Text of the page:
Latest posts by obelixx


Posted: 20/11/2014 at 17:20

OH and I have birthdays between now and December 7th and, since we live in Belgium, we also have St Nicolas to contend with on Dec 6th which meant Possum had to have presents then too so as not to be even more different than the other kids.    Possum's birthday is in January so Xmas is something we get around to eventually and we keep it low key.

Nowadays we have dance classes too and I am president of the club so can have some fun.   The last Wednesday before Xmas is a rum and nibbles Salsa class and the last Friday is ballroom with Santa bonnets, mulled wine and nibbles (they're getting mince pies this year). 

Belgians have their main feast with family on Xmas Eve.   We still do ours on Xmas day but there are just the 3 of us and none of us likes turkey so I cook duck breasts with a spiced wine sauce and naughty gratin dauphinois.   OH does his own sprouts and gets a small Xmas pud.  Possum and I have something chocolatey.

We like a proper tree with decorations picked up here and there at various Christmas markets and lots of lights plus candles and garlands but no tinsel or streamers.

We exchange gifts after breakfast and take the dogs for a long walk and then I play Christmas carol CDs while I cook.    Always listen to the carol service from Kings too.

Boxing Day is a working day here but OH always takes it as holiday and we do more dog walking.    Nice and quiet and restful.

New Years is a huge feast here and for the last few years we've gone out dinner dancing but this year we're hibernating and staying at home



Talkback: Cooking green tomatoes

Posted: 19/11/2014 at 12:43

I like the sound of a green tomato cake but for me I'd have to save some for fried green tomates as served at the Whistle Stop Café.

I didn't get any tomatoes this year.  All the plants were clobbered by a freak hail storm in late May so too late to buy or sow replacements.   Three chilli plants survived though so all is not lost.

Sparrowhawk dilemma

Posted: 18/11/2014 at 23:48

Sparrowhawks are beautiful and only catch the weak or stupid birds so are also part of natural selection.   Our visitor doesn't get much at my feeding station but when he/she does, often as not it's a collared dove rather than a tit or sparrow.

I have friends who have 4 ponds, one of which is visited by a kingfisher.  They actually buy small goldfish to stock it for him.     They have bigger specimens in the upper ponds and are philosophical about herons. 

Overgrown climbing rose

Posted: 18/11/2014 at 21:59

As long as you've tied in as many branches as you can, it's safe to prune off any excess growth now to prevent if being damaged by winter gales.   The main pruning to encourage flowers is best done in spring.   The RHS offers this advice:-


Talkback: Trees for small gardens revisited

Posted: 18/11/2014 at 11:42

Never mind the trees.  It's the way he writes that is so entertaining and informative and he mentions interesting plants which can be researched if not known.

I shall miss the blog but wish him well.

I trust his own blog will continue once his house move is completed.

storing chili's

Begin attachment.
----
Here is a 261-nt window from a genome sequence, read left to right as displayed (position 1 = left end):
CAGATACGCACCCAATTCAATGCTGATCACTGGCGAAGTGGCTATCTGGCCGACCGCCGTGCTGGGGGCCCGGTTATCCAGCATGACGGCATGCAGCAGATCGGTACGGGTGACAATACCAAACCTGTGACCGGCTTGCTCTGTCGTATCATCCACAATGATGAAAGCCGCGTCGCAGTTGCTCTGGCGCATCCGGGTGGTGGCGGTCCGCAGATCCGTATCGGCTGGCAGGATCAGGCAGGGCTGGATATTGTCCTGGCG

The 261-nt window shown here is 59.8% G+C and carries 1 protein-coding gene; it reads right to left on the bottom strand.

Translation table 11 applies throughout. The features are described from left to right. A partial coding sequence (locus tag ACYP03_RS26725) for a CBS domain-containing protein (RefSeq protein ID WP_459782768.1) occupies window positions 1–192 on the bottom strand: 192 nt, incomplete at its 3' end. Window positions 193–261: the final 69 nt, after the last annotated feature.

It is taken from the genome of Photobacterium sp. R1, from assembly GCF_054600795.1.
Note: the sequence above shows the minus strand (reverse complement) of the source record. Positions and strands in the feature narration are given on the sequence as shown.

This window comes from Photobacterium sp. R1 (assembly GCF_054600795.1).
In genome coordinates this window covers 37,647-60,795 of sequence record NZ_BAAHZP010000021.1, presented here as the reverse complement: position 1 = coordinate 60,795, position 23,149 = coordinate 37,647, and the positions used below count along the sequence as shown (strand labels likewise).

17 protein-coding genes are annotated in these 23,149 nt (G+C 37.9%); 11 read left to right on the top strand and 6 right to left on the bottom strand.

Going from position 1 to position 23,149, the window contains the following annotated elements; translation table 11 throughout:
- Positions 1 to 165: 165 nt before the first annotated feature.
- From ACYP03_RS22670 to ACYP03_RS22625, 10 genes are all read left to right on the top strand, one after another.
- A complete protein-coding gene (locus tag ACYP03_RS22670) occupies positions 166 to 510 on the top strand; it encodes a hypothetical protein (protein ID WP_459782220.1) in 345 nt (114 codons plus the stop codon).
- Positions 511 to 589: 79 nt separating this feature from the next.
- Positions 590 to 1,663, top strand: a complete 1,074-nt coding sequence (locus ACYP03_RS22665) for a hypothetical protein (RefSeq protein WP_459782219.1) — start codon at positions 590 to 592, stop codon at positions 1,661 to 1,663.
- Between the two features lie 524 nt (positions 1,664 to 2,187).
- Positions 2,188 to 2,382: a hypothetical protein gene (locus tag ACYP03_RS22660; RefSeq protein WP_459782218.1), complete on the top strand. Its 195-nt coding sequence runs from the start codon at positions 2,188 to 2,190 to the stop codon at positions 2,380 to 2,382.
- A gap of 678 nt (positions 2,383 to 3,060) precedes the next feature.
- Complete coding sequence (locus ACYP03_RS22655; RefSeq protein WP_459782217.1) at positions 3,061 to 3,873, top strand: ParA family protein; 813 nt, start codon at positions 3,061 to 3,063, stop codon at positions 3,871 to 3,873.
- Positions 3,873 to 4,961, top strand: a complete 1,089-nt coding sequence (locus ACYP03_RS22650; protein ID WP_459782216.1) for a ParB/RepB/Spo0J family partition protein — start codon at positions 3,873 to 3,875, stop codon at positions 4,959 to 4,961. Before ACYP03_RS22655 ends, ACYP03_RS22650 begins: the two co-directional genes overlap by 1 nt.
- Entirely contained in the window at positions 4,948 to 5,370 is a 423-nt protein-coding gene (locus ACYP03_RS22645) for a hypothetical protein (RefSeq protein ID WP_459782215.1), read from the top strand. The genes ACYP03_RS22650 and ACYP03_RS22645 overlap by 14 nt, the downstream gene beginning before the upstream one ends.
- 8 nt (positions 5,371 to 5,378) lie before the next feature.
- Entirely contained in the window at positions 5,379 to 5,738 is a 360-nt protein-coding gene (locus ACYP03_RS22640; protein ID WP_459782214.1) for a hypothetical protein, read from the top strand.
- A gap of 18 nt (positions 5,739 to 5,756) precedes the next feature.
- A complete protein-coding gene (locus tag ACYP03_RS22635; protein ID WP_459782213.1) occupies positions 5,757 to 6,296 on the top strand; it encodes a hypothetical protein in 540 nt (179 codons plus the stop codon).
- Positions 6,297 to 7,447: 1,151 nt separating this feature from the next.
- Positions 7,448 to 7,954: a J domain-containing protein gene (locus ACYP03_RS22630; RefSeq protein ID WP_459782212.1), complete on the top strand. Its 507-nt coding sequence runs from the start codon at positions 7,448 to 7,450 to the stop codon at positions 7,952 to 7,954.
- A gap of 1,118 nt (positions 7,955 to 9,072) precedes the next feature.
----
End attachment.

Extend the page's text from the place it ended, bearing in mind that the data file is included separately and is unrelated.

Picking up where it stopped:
Posted: 18/11/2014 at 11:40

Freeze them whole or make chilli jams for adding to sauces.  Flavour oils and vinegar with them.   Blitz with butter and some garlic if you like then roll up like a sausage in cling film and freeze. 

Strictly 2014

Posted: 17/11/2014 at 17:51

I watch it when I can as it's good for tips on choreography and technique but I'm out at dancing myself 4 nights a week - line dance on Tuesdays, salsa with OH on Wednesdays, looking after Hip Hop on Thursday and then we have ballroom on Fridays.  

You certainly do need to remember all the steps to do them well, especially when learning new ones each week.   We had a special class of Viennese waltz yesterday afternoon and I can now do the open steps, left turns, right turns and a flekker.  Now to perfect the technique and posture over the coming weeks at our regular practice sessions and also find a cure for OH's Viennese sea sickness......

We found the Argentine Tango routine very impressive and loved all the others except Sumetra whose samba was weak and Judy who, though it was her best dance yet, will not a dancer make.   The right people were in the dance off and the right person went this week.   


Blooms in November

Posted: 16/11/2014 at 10:15

I have a Red Ballon clem which has one  or two flowers left but most are over and have become lovely silky seed heads.  It starts flowering in June and the bees love it.

Blooms in November

Posted: 15/11/2014 at 17:57

There are still some roses in the old rose garden at Great Dixter.  He liked roses, just not as monoculture and it's true taht growing to many together invites pests and diseases.

I have Teasing Georgia, Sceptr'd Isle and Generous Gardener roses still flowering well.   Clematis Princess Diana, Sunset, Nelly Moser and Rahvarinne have flowers on them too.  I have a home sown white agapanthus which is flowering strongly and pots of acidanthera and persicarias, rudbeckias, Japanese anemones, pensemons and verbena bonariensis if flower..

More seasonal stuff is the winter flowering jasmine and hardy cyclamen plus, as I found today, the first of the snowdrops are out.

No doubt tomorrow I'll find more in flower when I tackle other parts of the garden - in between baking chocolate cake and biscuits for our Viennese waltz class in the afternoon..

I cannot wait for the first frost

Posted: 15/11/2014 at 17:45

It would be error here.  Mine will be lifted tomorrow, drained and then wrapped in newspaper and stored in the garage which never freezes.   My two hardy fuchsias have been transferred to a window box with 4 of the tender trailing varieties and they will all spend winter together in the attic - under a Velux till they lose their leaves.

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